14. Ugh disqus hates me this week, I’m giving up so that I can finally comment on your posts. Sorry it took so long!
    I’ve been seeing your twitter convos about this series and keep thinking I really should give it a try. I haven’t even read any of her books. I know the horror! 🙂 I don’t like romance which seems to be everywhere in YA but perhaps Stiefvater has books where not everone is paired of?? Let me know!! 🙂

    1. Oh, damn, I’m so sorry! What kind of thing has been happening? I have been getting more than one person who’s said they’re having problems with Disqus, so I’m pretty close to giving it up as a plug-in.

      So, Stiefvater — there’s some romance in the series, yes. But I would say overwhelmingly they’re books about friendships, and how friendship is as important as, and often more important than, romance. If that makes a difference to you? It’s got romance, but not nearly as much romance as friendship and adventure.

  15. Oh, Maggie Stiefvater makes me so happy! I kept interrupting my husband and reading passages to him: see why this is such a good book that I can’t pay any attention to you?
    (Spoilers in this comment.)

    Fave scene? Possibly the amazing metaphor for Adam’s kiss. Or the scene when they all show up in the cave and Gansey can’t believe it (really, Gansey, after all this time?) Love how it echoes the scene when they show up at the trial for Adam. I had no problem with Glendower being dead, because it was so clear Gansey was the Raven King. Love how they’re all kings, actually. (Oh, I get it: Raven boys, Raven king …)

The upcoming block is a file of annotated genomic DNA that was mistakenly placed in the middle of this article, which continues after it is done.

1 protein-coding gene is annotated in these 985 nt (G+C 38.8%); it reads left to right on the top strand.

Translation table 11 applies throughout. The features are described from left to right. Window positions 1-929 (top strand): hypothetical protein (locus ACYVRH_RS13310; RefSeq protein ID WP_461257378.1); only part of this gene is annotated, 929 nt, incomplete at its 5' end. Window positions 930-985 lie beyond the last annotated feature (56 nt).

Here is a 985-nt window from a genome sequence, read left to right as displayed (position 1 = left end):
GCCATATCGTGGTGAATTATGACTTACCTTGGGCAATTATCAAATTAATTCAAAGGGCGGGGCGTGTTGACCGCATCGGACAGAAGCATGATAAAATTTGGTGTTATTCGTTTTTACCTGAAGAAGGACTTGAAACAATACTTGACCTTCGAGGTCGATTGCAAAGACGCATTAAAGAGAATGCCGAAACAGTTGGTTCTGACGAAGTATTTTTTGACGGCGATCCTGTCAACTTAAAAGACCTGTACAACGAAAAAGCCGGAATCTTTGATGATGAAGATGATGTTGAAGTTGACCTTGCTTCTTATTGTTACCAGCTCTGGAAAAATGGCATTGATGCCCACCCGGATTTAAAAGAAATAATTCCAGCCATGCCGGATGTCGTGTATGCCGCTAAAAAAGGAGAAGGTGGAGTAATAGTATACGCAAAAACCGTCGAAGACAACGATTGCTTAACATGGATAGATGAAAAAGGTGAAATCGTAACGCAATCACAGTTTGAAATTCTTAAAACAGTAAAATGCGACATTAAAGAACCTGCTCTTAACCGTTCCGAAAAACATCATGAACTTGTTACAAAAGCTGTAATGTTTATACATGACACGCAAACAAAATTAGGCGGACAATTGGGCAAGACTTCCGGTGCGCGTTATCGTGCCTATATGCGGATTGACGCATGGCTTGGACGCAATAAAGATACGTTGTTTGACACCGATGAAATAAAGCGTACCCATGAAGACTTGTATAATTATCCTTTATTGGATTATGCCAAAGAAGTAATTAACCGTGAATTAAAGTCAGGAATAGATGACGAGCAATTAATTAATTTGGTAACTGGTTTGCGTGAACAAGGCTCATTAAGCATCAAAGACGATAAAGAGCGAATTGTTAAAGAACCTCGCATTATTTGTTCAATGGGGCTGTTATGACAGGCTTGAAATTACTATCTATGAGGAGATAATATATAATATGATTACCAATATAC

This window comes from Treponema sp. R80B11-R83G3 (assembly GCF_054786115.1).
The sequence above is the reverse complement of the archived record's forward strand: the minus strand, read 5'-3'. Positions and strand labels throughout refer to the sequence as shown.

I found this one the most horrific and frightening of the four; there were scenes that verged on too terrible for me to read, but it’s very much an illustration of that comment about fairy tales (C.S. Lewis??): kids don’t need to know there’s no monsters, they need to know monsters can be killed. (Something like that.)

    Totally agree with your Number 4; there were actually several times in the series where I felt, “that was so easy, after all that build-up.” And I’d add that—much as I’m glad at how everything turned out!—it almost felt like there wasn’t actually enough sacrificed. When Ronan asked Cabeswater to sacrifice itself, I thought “noooo!”, but I thought it was appropriate, and I even thought it might mean that Ronan and/or Adam would lose their magic, and I thought that would be sad but also appropriate. Or that Gansey would be different in a way that was a loss, somehow. But I’m not complaining about the happy ending!

    Thanks for your post: I have no idea how I’m going to review this one. How to adequately portray its awesomeness!

  16. I remembered I hadn’t read this yet, so I came and read it (along with all the comments) and now I have EVEN MORE EMOTIONS about the series. You’ve summed it up so beautifully. I knew I wasn’t gonna be able to manage anything this coherent, so I didn’t even try. Maybe next time I reread the whole series, I’ll write a thoughtful and reasoned response to the whole thing.

    All their friendships and becomings and realizations… GAH. I love them all so much.

    SPOILER: I also wish they’d had more time to mourn Noah. I always knew they couldn’t keep him, much as I hoped things would play out otherwise, and I want to see how they cope with his loss. I suppose he’s really been slipping away since the moment they learned he was dead so there’s been a certain amount of long form grief spread across all four books and basically culminating in Blue and Noah’s moment under the tree, but still. NOAH.

    (Also, I feel compelled to state that I always knew he was a ghost because he so obviously didn’t go to any classes. However, I did miss the “I’ve been dead for seven years” thing the first time through, possibly because I listened to it while I decorated a Christmas tree.)